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Symptoms, quality of life and exercise in COPD
P163 Effects of Socio–Economic Status on Lung Cancer Stage and Mortality – North-West Perspective
  1. S Gudur,
  2. V Patel,
  3. R Sundar,
  4. I Aziz,
  5. A Ashish
  1. Wrightington, Wigan and Leigh NHS Trust, Wigan, UK

Abstract

Background Lung cancer prevalence and mortality has been shown to be higher in the lower socio-economic group in England and Wales.1 Northwest of England has one of the highest density of economically deprived regions in the country. Our institution caters to a population of approximately 330,000 in one of the poorest regions of Northwest England. We aimed to analyse the effect of socio–economic status on lung cancer staging on presentation and mortality in our patient cohort.

Methods All patients with newly diagnosed lung cancer patients between 1st Jan–31st Dec 2011 were included in this cross sectional study. Patient data was accessed from our local lung cancer database. Deprivation score as detailed by index of multiple deprivation (IMD) of our cohort were obtained from the local council.

Results Our socioeconomic postcodes showed that there were no patients from the top 10th centile postcodes of the country in our catchment. However, 37% (93) were in the lowest 20th centile compared to 20% nationally (2). The disease staging and mortality for top and bottom quartiles is shown in Table 1.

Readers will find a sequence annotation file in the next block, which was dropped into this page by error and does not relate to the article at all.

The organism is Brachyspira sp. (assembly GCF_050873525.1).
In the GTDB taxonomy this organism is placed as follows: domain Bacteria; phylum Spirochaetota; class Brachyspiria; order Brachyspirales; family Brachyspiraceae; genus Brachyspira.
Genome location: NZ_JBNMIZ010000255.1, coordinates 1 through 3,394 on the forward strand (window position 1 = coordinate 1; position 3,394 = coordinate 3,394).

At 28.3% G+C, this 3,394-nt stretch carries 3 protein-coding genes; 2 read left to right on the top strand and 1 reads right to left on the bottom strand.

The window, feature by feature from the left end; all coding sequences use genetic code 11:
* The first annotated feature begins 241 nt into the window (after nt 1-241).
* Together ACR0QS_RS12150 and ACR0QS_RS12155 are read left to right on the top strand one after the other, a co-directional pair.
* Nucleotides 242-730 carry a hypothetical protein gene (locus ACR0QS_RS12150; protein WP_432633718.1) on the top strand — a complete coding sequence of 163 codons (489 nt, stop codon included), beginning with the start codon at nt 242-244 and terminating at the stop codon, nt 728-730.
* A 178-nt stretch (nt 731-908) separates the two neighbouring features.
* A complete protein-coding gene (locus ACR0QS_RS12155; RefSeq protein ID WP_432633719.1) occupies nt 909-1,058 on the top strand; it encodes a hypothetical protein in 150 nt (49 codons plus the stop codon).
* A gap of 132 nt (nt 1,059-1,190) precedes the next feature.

Abstract P163 Table 1

Staging and mortality in patients with lung cancer from different socio-economic backgrounds

Of 249 patients, 113 (45%) were females. Mean age was 72.4 years (Range 40–97). On diagnosis, 57 (23%) patients had stage 3 and 139 (56%) had stage 4 disease. 162 (65%) of patients died with an average survival after diagnosis of only 62 days (range 31.25– 148.5 days).

Conclusions No significant differences were noted in lung cancer incidence or mortality across socio-economic ends in our local population. Noticeably, there was a high incidence of patients with extensive stage cancer reflecting high mortality. This late presentation may be a reflection of poor health awareness amongst our deprived population belt. A longer study may give us an idea of which areas to target for further education and improvement.

References

  1. UK Lung cancer registry, 2011.

  2. Cancer incidence and mortality, Office for National Statistics.

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